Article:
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In an age when star architects like Rem Koolhaas and Frank Gehry have the global brand recognition of high-end fashion labels like Prada or Issey Miyake, it's only natural that both sides join forces. In fact, Koolhaas has designed shopping emporiums for Prada, and Gehry collaborated on store design for Miyake. But do such fashionable stores really translate into increased and sustained brand visibility?
The best-case scenario that keeps brands spending big bucks for starchitects is exemplified by luxury-goods behemoth LVMH Moët Hennessy Louis Vuitton. In 2002, the same year LVMH opened a sleek Louis Vuitton flagship store in Tokyo designed by Jun Aoki & Associates, the company's overall fashion and leather-goods sales totaled $4.9 billion. By 2004, after LVMH opened three additional Aoki-designed Vuitton stores (two more in Tokyo, and then a fourth in New York), total fashion and leather-goods sales increased to $5.1 billion.
In the first nine months of 2005, according to figures released by LVMH in October, its total fashion and leather-goods sales reached $4 billion -- up 10%, from $3.6 billion, in the first nine months of 2004. LVMH also reports double-digit sales-revenue growth from Louis Vuitton-brand products, specifically, within the first nine months of 2005.
In his book New Retail, published this fall, journalist and architecture critic Raul Barraneche follows both the trend and the history of splashy store architecture. Here, he talks with BusinessWeek Online about inventive architecture's role in retail sales and brand-building, the typical life span of a daring store designed by a high-profile architect, and what retailers might learn from other companies' triumphs and mistakes. Edited excerpts from the conversation follow:
How do you explain the current trend of innovative architects taking on retail projects?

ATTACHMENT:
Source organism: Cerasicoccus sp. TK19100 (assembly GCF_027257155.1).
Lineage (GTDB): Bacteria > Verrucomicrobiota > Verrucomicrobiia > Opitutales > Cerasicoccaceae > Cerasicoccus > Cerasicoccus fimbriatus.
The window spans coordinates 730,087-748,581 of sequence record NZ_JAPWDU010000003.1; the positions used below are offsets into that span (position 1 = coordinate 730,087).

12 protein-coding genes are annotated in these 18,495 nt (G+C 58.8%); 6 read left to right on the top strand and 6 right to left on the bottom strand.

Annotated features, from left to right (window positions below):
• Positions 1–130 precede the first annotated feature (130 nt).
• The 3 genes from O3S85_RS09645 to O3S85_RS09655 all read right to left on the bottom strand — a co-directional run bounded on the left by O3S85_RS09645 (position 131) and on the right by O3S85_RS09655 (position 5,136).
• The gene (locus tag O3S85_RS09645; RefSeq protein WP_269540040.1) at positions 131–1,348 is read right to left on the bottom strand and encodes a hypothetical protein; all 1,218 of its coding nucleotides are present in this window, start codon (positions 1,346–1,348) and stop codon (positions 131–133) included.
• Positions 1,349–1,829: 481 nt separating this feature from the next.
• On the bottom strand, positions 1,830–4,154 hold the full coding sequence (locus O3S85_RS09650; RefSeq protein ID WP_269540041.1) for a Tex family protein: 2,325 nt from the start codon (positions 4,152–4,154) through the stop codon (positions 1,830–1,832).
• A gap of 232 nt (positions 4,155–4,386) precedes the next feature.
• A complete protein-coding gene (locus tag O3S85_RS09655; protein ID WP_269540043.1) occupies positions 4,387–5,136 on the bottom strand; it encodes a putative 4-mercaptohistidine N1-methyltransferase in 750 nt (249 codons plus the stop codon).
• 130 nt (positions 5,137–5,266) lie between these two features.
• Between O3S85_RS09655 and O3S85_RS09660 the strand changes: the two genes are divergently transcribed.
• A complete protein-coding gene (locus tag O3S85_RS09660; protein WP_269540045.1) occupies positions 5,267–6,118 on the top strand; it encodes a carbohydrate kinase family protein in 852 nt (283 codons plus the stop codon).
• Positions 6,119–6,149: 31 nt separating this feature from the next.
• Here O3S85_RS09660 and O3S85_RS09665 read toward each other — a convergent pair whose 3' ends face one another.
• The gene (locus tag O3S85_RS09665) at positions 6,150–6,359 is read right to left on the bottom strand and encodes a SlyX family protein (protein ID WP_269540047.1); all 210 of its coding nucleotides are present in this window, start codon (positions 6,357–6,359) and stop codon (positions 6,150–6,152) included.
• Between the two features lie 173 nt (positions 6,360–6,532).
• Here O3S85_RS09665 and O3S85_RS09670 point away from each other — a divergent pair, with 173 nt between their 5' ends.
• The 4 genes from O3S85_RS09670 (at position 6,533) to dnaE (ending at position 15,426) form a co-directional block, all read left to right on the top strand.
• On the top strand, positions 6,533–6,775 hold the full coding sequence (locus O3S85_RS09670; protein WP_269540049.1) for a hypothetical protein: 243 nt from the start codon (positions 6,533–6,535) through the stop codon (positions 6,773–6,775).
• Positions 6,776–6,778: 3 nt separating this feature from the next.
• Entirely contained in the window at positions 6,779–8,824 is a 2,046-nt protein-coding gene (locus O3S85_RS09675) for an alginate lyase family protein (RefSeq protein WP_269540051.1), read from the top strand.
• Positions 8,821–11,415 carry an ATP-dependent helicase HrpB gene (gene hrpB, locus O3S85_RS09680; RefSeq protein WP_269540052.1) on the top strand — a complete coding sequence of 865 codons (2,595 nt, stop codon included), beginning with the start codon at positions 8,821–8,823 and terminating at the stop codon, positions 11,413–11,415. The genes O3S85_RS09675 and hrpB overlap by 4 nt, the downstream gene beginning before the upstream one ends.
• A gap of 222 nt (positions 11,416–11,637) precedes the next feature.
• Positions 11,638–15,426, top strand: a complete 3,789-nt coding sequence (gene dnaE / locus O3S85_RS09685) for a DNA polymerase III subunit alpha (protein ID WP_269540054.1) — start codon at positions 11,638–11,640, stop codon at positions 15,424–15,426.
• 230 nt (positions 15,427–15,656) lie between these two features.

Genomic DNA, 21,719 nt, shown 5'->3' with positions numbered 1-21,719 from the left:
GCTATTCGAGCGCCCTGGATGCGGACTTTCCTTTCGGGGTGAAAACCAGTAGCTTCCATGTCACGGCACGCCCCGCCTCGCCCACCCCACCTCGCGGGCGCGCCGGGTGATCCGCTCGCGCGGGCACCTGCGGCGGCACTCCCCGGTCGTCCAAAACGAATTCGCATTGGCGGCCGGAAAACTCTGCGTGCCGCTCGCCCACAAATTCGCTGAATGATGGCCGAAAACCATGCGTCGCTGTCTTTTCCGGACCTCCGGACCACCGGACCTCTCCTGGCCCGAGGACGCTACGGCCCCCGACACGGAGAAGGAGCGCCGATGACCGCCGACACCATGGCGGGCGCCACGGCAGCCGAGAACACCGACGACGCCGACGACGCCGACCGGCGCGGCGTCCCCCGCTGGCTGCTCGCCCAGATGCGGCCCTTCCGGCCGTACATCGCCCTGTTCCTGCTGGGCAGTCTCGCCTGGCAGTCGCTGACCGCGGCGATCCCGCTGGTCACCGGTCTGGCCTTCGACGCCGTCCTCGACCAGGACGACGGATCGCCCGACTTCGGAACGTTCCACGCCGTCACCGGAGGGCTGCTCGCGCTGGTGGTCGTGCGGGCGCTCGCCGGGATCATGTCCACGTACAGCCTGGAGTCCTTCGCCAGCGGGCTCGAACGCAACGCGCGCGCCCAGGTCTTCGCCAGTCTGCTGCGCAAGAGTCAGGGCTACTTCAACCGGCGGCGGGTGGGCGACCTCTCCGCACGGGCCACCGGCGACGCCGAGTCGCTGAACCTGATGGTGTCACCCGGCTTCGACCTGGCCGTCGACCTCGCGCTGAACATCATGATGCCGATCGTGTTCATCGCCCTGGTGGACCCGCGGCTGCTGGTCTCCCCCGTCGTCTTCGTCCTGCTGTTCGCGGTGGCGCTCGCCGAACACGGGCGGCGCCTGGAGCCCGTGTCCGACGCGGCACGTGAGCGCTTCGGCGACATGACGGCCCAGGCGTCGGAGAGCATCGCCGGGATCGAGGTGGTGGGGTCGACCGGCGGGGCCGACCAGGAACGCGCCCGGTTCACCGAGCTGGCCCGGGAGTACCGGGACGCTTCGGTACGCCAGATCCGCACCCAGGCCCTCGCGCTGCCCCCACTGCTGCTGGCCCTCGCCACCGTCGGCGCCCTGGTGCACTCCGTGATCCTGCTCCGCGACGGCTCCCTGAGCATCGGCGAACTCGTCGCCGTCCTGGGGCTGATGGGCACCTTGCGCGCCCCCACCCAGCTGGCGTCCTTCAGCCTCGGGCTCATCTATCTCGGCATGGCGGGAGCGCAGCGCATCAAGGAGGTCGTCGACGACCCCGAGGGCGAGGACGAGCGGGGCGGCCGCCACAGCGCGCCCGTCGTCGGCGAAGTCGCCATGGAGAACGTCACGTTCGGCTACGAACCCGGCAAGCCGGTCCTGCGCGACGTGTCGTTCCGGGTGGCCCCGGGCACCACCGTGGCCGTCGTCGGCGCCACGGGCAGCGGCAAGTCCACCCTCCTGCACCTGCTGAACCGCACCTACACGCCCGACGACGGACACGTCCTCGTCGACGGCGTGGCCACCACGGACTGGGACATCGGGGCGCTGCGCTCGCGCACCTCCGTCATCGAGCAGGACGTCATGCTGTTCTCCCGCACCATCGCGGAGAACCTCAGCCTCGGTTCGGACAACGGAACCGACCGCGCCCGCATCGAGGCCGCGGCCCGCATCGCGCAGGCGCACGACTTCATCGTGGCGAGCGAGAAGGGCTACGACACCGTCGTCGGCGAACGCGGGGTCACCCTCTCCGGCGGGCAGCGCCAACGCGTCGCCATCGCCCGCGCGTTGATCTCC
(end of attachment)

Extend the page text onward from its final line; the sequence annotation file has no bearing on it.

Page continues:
Consumers now expect it. If brands want to compete, they're going to have to hire recognizable architects to come up with interesting new designs.
But what interests both the company and the architects involved is the fact that retail spaces are, by nature, building types that allow for innovation. Stores offer quick turnaround times, as opposed to, say, a residence or a museum.
Luxury brands like Louis Vuitton or Prada have deep pockets and a willingness to invest in really good design to reflect how design-conscious both they -- and their customers -- are. A store is a really important factor in terms of helping to establish a complete brand.
An effective store answers the question, "Is a store a bastion of good taste, or is it hip, cool, and open-minded?" The Prada store in Los Angeles, which opened last year and was designed by Rem Koolhaas, is an interesting mix of both. That store has no front door, no façade. For practicality's sake, of course, it has guards and security. But the fact that there's no façade says something about the type of customer it wants to attract.
The new flagship store for Fendi on Fifth Avenue in New York, which opened on Nov. 3, reflects the very Roman identity of the brand. Architect Peter Marino incorporated many kinds and colors of travertine [the stone used in Roman landmarks such as the Colosseum], carved in billowed shapes to suggest drapery and clothing. Clearly, the architect didn't incorporate traditional heavy masonry, but instead probably used very sophisticated engineering or up-to-the-minute carving techniques to achieve a lighter, more contemporary feel.
Can imaginative store architecture raise the visibility of a brand that doesn't already enjoy the global name recognition of Fendi, Louis Vuitton, or Prada?
Absolutely. Just as Gehry's Guggenheim Museum drew many tourists to Bilbao, an interesting store can produce a "Bilbao effect." The Selfridges store that opened in 2003 in Birmingham, Britain, is a good example.